Public Repository

Last pushed: 3 years ago
Short Description
Using MongoDB as a Docker Container
Full Description

Run a MongoDB instance in a container and see it your host's browser.

1) Build the Docker Image

$ docker build -t <container_name> .

2) Run the instance

$ docker run --name <instance_name> -i -v <absolute_path_data_host>:<container_data_absolute_path> -p <host_port>:<containter_listen_port> <container_name>

Where, for instance:

  • <host_data_absolute_path> is the absolute path for a data subfolder inside the folder you have your Dockerfile
  • <container_data_absolute_path> is the container folder (e.g. /data/)
  • <containter_listen_port> is the port MongoDB will be listening to. We use 27779 but this can be customized in /data/mongodb.conf and Dockerfile EXPOSE command.
  • <host_port> can be set to any port you want to open in your browser


1) Instead of running iteratively (tag -i) you can generate a daemon (fork, tag -d). Both will work.

2) Another way to run the container in a more malleable way is to assign a container ID to its daemon:

CID=$(docker run -d -v <absolute_path_data_host>:<container_data_absolute_path> -p <host_port>:<container_listen_port> <container_name>)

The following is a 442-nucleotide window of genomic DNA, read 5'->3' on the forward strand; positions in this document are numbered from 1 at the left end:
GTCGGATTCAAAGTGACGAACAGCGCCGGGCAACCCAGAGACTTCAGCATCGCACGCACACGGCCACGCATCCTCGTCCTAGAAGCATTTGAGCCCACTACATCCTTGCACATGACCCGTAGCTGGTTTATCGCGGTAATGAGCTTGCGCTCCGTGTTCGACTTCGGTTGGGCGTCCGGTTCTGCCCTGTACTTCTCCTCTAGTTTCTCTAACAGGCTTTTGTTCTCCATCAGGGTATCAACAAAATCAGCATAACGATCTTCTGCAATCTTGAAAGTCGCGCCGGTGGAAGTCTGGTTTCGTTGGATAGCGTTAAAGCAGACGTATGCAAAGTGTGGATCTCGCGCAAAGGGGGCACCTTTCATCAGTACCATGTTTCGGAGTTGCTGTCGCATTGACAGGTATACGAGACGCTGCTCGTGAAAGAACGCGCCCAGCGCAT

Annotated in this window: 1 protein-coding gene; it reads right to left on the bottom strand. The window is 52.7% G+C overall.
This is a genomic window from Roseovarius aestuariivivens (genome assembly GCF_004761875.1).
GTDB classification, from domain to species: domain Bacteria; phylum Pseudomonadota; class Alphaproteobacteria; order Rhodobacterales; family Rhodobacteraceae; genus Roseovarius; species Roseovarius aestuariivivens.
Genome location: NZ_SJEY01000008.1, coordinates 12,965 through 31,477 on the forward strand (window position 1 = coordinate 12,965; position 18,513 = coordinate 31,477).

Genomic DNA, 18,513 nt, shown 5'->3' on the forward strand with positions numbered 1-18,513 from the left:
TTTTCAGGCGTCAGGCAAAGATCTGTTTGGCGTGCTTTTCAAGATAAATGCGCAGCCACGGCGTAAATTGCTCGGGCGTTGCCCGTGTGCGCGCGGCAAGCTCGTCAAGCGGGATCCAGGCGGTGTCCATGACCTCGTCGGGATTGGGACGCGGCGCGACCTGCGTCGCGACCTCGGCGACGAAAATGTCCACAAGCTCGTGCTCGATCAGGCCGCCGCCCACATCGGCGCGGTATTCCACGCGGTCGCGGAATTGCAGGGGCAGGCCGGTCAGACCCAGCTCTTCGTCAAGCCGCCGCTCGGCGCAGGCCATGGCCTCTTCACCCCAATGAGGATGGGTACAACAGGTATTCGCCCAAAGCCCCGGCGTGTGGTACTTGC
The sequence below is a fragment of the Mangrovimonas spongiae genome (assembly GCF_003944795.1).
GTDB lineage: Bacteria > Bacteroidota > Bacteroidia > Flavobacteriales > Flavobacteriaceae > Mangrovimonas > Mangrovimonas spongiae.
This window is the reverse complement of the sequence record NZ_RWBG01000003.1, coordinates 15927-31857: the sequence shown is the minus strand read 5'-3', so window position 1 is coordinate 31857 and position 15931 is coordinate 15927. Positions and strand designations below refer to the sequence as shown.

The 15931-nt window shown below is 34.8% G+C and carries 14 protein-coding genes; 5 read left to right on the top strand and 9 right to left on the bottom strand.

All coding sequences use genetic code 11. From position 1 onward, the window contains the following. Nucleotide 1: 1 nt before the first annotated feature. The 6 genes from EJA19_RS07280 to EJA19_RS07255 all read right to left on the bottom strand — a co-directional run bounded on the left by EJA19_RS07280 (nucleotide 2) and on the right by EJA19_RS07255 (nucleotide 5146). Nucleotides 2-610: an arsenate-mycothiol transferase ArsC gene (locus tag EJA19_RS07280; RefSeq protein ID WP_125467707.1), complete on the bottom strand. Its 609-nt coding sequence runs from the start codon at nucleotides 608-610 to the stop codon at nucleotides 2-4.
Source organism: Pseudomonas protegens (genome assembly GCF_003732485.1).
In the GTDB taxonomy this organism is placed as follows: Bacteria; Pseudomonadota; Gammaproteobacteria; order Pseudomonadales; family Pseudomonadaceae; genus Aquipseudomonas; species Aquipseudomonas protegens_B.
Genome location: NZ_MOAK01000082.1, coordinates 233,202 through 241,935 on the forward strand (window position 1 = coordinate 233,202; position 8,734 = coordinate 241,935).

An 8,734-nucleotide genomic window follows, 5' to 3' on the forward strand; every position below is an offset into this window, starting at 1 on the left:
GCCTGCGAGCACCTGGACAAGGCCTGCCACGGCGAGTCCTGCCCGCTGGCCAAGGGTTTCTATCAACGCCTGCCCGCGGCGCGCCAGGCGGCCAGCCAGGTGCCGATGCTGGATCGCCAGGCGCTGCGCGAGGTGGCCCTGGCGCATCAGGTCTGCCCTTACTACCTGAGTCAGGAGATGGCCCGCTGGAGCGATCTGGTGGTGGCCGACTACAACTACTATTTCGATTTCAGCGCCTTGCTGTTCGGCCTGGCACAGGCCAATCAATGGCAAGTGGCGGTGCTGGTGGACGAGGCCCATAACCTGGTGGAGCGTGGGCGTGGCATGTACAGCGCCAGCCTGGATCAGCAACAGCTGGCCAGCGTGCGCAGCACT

This way, you can easily extract information from the instance, such as:

$ docker logs $CID


$ docker inspect $CID

3) A good way to test whether the data volume is correctly linking data from the host to the container is adding a test.txt file in the data folder and then add the following line to your Dockerfile:

CMD ['cat', '/data/test.txt']

3) Check it!

In another terminal, check what port Docker is mapping to (the host port):

$ docker ps | grep mongo

You can check if this port is indeed listening:

$ netstat -antp | grep <host_port>

You are ready to see it in your browser!

Shell Access

For debugging and maintenance purposes you may want access the containers shell:

$ docker exec -it <instance-name> bash
Docker Pull Command